Phillies outfielder Andrew McCutchen will miss the remainder of the season due to a torn ACL, Jim Salisbury of NBC Sports Philadelphia reports. McCutchen suffered the injury after getting caught in a run-down in the first inning of Monday’s game against the Padres.
McCutchen, 32, signed a three-year, $50 million contract with the Phillies in December. He was performing quite well atop the Phillies’ lineup, batting .256/.378/.457 with 10 home runs, 29 RBI, and a league-best 43 walks in 262 plate appearances.
McCutchen joins fellow outfielders Roman Quinn and Dylan Cozens (also out for the season) on the injured list. Odúbel Herrera is on administrative leave due to a domestic violence incident, so the Phillies are quite short on outfielders. The club acquired Jay Bruce over the weekend. Prospect Adam Haseley will make his major league debut on Tuesday, batting eighth and playing center field against the Padres.
The Phillies, currently on a five-game losing streak, enter Tuesday’s action just a half-game ahead of the Braves in first place in the NL East.
Japanese League commissioner Atsushi Saito announced that Japan’s professional baseball season will open on June 19. Teams can being practice games on June 2. There will be no fans. Indeed, the league has not yet even begun to seriously discuss a plan for fans to begin attending games, though that may happen eventually.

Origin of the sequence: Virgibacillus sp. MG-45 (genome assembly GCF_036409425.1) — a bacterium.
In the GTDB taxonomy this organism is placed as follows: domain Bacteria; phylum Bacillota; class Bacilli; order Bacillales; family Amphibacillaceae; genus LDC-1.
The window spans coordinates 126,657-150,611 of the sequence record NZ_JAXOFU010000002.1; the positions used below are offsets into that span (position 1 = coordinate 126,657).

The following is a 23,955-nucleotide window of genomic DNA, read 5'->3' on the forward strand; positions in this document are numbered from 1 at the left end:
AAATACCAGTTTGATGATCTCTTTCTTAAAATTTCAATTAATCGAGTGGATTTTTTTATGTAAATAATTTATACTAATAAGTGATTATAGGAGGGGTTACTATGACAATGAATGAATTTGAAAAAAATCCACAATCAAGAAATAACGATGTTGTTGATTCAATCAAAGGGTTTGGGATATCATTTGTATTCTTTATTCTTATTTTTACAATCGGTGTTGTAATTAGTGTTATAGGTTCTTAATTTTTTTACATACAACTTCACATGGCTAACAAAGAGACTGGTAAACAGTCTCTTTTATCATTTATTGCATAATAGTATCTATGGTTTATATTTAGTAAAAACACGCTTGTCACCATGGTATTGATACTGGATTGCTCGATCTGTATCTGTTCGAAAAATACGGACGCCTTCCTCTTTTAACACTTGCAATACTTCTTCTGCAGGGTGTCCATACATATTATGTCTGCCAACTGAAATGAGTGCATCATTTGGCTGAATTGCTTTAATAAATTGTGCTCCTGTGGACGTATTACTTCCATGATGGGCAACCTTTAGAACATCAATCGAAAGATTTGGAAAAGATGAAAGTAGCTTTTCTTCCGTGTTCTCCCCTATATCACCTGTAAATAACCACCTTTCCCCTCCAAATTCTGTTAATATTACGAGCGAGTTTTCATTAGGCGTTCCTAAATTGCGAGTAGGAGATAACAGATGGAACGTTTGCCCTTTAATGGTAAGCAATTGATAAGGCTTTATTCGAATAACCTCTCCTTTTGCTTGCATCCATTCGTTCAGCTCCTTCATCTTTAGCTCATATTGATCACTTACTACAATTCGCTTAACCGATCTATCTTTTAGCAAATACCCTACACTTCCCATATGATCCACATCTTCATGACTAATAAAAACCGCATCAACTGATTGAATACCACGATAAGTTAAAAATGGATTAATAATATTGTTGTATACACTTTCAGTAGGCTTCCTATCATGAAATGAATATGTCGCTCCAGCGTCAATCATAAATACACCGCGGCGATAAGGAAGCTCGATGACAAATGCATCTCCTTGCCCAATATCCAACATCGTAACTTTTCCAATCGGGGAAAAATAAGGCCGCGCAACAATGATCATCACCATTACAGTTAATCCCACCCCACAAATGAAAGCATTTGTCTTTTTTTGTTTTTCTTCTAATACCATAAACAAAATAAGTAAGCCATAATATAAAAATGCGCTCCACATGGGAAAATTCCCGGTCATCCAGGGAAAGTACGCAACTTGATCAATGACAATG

The season will begin three months after its originally scheduled opening day of March 20. It will be 120 games long. Teams in each six-team league — the Central League and Pacific League — will play 24 games against each league opponent. There will be no interleague play and no all-star game.
The announcement came in the wake of a national state of emergency being lifted for both Tokyo and the island of Hokkaido. The rest of the country emerged from the state of emergency earlier this month. This will allow the Japanese leagues to follow leagues in South Korea and Taiwan which have been playing for several weeks.
In the United States, Major League Baseball is hoping to resume spring training in mid June before launching a shortened regular season in early July. That plan is contingent on the league and the players’ union coming to an agreement on both financial arrangements and safety protocols for a 2020 season. Negotiations on both are ongoing. Major League Baseball will, reportedly, make a formal proposal about player compensation tomorrow.